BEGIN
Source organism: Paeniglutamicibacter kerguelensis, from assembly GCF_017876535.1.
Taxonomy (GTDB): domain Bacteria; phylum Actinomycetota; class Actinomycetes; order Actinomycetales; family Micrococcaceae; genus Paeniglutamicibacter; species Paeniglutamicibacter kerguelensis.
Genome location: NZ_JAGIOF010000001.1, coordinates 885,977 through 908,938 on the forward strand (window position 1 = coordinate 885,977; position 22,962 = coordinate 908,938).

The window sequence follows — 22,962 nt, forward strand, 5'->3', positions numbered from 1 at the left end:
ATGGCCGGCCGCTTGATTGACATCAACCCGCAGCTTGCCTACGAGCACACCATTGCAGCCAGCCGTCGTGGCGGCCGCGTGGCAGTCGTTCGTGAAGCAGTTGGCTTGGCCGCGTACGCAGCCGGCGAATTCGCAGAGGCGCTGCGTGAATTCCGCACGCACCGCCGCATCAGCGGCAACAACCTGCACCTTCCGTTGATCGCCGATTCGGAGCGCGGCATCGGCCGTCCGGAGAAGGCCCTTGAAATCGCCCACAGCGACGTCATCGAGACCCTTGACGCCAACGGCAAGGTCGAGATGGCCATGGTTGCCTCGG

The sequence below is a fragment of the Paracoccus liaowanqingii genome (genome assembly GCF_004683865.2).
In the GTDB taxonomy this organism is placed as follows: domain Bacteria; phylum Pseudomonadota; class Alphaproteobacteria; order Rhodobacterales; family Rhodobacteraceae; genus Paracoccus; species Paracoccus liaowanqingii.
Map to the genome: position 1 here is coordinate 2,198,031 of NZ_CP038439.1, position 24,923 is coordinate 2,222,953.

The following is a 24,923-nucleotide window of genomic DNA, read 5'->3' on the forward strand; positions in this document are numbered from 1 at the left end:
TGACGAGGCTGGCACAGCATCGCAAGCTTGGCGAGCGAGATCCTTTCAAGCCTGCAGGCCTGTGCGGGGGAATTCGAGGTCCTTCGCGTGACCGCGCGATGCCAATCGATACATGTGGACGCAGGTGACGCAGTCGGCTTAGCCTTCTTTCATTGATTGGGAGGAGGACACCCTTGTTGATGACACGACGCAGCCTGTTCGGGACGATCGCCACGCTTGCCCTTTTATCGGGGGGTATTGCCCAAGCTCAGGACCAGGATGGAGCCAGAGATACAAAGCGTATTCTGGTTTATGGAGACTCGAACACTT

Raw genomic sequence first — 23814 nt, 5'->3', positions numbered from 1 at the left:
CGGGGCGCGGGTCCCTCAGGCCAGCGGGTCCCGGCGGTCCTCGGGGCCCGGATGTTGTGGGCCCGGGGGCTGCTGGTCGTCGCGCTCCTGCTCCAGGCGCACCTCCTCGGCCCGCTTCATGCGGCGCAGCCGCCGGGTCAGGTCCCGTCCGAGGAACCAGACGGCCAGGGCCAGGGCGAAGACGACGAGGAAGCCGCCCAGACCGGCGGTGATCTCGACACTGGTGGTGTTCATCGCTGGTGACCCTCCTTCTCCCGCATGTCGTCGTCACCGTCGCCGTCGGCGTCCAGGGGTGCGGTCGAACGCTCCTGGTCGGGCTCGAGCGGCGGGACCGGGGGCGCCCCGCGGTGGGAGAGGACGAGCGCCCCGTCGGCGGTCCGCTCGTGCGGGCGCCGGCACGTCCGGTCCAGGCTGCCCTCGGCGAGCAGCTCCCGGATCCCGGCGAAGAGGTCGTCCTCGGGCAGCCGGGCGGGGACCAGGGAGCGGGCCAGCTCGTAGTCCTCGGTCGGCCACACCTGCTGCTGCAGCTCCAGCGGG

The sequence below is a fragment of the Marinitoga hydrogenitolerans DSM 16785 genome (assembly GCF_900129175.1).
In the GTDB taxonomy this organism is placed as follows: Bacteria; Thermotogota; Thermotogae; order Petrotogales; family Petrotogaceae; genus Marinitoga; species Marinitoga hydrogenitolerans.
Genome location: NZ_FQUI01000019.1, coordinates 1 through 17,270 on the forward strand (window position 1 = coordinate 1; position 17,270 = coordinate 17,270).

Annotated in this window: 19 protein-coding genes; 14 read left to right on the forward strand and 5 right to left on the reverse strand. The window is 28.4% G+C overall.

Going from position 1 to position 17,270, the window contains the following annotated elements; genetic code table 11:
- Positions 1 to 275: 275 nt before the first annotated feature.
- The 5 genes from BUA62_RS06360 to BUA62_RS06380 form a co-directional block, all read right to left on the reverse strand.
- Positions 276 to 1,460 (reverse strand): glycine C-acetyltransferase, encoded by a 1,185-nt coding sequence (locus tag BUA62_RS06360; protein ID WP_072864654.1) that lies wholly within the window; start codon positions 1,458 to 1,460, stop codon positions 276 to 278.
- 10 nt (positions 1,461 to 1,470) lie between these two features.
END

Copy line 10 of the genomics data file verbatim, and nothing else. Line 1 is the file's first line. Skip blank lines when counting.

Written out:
TGACGAGGCTGGCACAGCATCGCAAGCTTGGCGAGCGAGATCCTTTCAAGCCTGCAGGCCTGTGCGGGGGAATTCGAGGTCCTTCGCGTGACCGCGCGATGCCAATCGATACATGTGGACGCAGGTGACGCAGTCGGCTTAGCCTTCTTTCATTGATTGGGAGGAGGACACCCTTGTTGATGACACGACGCAGCCTGTTCGGGACGATCGCCACGCTTGCCCTTTTATCGGGGGGTATTGCCCAAGCTCAGGACCAGGATGGAGCCAGAGATACAAAGCGTATTCTGGTTTATGGAGACTCGAACACTT